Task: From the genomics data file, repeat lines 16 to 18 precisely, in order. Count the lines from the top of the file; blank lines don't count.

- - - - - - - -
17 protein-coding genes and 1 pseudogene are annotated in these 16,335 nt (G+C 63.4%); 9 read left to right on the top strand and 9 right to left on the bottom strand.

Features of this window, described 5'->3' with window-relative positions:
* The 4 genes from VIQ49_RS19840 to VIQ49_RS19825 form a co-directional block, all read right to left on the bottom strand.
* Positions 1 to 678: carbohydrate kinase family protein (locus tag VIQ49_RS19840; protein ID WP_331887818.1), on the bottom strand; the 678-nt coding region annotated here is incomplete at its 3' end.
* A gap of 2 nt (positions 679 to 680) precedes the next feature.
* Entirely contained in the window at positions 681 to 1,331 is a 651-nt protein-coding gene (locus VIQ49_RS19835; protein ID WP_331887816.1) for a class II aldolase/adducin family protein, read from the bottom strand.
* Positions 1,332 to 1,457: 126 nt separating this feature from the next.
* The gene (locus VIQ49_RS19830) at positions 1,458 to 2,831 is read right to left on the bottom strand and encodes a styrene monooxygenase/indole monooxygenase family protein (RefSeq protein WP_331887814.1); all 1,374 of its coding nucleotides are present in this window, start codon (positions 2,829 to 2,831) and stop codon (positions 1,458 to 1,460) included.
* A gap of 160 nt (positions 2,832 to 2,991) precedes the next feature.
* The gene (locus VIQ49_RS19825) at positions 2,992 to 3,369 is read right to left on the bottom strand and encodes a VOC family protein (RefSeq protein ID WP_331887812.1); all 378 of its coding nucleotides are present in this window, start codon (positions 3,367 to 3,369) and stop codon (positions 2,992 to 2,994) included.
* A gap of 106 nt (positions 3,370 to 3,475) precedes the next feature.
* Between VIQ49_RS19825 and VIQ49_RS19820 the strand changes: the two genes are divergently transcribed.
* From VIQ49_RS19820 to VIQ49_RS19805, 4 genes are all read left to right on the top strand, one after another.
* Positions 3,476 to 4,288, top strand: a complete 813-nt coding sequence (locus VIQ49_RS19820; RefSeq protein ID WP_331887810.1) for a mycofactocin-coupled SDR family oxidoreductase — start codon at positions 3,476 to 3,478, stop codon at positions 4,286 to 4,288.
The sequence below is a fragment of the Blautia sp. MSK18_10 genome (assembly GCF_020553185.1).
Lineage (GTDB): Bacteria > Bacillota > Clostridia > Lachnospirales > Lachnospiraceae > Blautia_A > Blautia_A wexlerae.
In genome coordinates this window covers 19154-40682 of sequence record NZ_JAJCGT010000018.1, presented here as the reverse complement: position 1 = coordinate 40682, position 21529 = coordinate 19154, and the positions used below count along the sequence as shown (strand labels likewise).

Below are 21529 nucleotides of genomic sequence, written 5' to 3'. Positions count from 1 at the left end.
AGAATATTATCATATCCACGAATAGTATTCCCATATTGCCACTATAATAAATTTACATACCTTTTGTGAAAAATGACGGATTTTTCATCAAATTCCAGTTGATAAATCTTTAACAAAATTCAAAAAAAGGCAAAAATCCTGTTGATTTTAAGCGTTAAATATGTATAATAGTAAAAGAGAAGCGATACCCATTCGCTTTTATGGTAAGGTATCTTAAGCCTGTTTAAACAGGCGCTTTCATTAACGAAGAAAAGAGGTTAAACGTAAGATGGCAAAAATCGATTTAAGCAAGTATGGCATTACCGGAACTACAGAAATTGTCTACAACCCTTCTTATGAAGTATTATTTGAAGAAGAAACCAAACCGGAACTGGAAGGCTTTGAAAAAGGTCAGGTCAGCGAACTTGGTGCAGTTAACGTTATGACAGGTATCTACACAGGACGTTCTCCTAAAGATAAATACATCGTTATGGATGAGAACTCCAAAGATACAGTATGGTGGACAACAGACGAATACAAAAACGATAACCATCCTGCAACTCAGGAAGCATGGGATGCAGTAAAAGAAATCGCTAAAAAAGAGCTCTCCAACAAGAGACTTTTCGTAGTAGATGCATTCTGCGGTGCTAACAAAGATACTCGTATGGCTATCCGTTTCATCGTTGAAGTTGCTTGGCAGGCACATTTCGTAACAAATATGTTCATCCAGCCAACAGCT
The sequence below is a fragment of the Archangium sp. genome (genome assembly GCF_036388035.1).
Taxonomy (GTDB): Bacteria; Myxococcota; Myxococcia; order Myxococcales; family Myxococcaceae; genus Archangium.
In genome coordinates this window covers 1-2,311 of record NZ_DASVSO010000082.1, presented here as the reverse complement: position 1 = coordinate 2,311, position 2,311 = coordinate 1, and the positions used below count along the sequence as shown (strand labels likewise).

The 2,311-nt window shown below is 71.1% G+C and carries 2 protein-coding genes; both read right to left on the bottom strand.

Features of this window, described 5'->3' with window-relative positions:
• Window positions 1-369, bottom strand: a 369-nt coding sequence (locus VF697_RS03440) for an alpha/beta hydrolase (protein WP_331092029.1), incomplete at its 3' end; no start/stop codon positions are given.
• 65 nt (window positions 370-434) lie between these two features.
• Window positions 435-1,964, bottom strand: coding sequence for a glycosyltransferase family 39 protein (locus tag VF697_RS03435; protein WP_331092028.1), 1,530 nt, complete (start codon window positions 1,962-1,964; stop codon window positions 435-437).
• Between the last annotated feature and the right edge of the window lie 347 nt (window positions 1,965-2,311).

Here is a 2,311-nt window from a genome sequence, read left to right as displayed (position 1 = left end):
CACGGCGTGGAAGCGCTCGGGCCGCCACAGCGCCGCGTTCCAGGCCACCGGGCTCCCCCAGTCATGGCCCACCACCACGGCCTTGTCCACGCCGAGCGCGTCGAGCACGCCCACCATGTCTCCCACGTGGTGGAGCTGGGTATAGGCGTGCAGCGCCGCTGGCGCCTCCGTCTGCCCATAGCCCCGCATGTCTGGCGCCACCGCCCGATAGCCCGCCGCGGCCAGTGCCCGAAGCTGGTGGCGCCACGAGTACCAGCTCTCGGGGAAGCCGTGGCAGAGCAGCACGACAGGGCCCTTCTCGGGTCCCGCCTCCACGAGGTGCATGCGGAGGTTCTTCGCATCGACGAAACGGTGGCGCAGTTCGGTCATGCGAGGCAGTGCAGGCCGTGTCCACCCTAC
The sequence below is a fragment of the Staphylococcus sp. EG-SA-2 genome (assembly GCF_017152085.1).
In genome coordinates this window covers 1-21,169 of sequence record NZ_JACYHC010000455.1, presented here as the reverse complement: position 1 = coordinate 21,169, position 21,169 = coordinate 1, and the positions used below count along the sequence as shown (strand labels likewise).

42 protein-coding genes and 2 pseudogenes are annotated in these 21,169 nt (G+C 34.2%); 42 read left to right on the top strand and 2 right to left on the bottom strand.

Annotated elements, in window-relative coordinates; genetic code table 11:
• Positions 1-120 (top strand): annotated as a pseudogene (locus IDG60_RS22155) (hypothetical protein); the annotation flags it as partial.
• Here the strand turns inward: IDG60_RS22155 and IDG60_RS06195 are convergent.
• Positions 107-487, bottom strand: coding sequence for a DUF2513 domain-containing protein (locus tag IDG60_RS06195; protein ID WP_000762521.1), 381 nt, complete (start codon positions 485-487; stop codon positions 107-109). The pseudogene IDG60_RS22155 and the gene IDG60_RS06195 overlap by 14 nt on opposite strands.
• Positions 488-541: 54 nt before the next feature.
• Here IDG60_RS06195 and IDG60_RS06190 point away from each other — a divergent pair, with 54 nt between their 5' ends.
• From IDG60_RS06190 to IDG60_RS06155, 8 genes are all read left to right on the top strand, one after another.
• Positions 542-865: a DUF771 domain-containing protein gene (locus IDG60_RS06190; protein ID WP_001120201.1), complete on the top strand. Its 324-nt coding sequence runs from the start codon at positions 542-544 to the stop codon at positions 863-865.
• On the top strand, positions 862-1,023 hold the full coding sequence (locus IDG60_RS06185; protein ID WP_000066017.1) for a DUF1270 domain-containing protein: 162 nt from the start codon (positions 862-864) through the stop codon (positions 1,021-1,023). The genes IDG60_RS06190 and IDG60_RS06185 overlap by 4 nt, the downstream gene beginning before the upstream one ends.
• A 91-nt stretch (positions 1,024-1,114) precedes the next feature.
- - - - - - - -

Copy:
Lineage (GTDB): Bacteria > Bacillota > Clostridia > Lachnospirales > Lachnospiraceae > Blautia_A > Blautia_A wexlerae.
In genome coordinates this window covers 19154-40682 of sequence record NZ_JAJCGT010000018.1, presented here as the reverse complement: position 1 = coordinate 40682, position 21529 = coordinate 19154, and the positions used below count along the sequence as shown (strand labels likewise).

Below are 21529 nucleotides of genomic sequence, written 5' to 3'. Positions count from 1 at the left end.